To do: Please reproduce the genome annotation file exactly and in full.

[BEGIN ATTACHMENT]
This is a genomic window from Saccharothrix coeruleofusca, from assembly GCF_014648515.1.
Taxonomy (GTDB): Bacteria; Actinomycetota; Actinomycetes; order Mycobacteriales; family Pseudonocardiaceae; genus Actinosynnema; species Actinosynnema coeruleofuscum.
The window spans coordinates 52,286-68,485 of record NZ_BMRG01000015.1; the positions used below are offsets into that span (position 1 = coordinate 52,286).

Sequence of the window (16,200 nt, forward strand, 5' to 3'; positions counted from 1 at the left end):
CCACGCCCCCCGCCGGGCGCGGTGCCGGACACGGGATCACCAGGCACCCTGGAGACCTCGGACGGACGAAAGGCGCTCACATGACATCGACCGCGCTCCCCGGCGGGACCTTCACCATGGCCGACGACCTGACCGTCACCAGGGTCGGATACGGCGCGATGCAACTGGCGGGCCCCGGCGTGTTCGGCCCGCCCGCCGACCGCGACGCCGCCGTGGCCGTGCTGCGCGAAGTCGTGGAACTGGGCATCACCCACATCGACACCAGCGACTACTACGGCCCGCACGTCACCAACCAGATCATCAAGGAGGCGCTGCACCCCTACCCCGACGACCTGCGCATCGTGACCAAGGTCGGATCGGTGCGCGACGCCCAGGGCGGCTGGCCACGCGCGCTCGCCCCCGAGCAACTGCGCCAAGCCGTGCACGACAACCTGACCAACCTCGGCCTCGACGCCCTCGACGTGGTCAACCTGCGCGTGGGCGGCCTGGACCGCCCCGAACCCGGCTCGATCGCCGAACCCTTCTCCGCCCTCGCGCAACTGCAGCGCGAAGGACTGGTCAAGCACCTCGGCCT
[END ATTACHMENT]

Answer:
This is a genomic window from Saccharothrix coeruleofusca, from assembly GCF_014648515.1.
Taxonomy (GTDB): Bacteria; Actinomycetota; Actinomycetes; order Mycobacteriales; family Pseudonocardiaceae; genus Actinosynnema; species Actinosynnema coeruleofuscum.
The window spans coordinates 52,286-68,485 of record NZ_BMRG01000015.1; the positions used below are offsets into that span (position 1 = coordinate 52,286).

Sequence of the window (16,200 nt, forward strand, 5' to 3'; positions counted from 1 at the left end):
CCACGCCCCCCGCCGGGCGCGGTGCCGGACACGGGATCACCAGGCACCCTGGAGACCTCGGACGGACGAAAGGCGCTCACATGACATCGACCGCGCTCCCCGGCGGGACCTTCACCATGGCCGACGACCTGACCGTCACCAGGGTCGGATACGGCGCGATGCAACTGGCGGGCCCCGGCGTGTTCGGCCCGCCCGCCGACCGCGACGCCGCCGTGGCCGTGCTGCGCGAAGTCGTGGAACTGGGCATCACCCACATCGACACCAGCGACTACTACGGCCCGCACGTCACCAACCAGATCATCAAGGAGGCGCTGCACCCCTACCCCGACGACCTGCGCATCGTGACCAAGGTCGGATCGGTGCGCGACGCCCAGGGCGGCTGGCCACGCGCGCTCGCCCCCGAGCAACTGCGCCAAGCCGTGCACGACAACCTGACCAACCTCGGCCTCGACGCCCTCGACGTGGTCAACCTGCGCGTGGGCGGCCTGGACCGCCCCGAACCCGGCTCGATCGCCGAACCCTTCTCCGCCCTCGCGCAACTGCAGCGCGAAGGACTGGTCAAGCACCTCGGCCT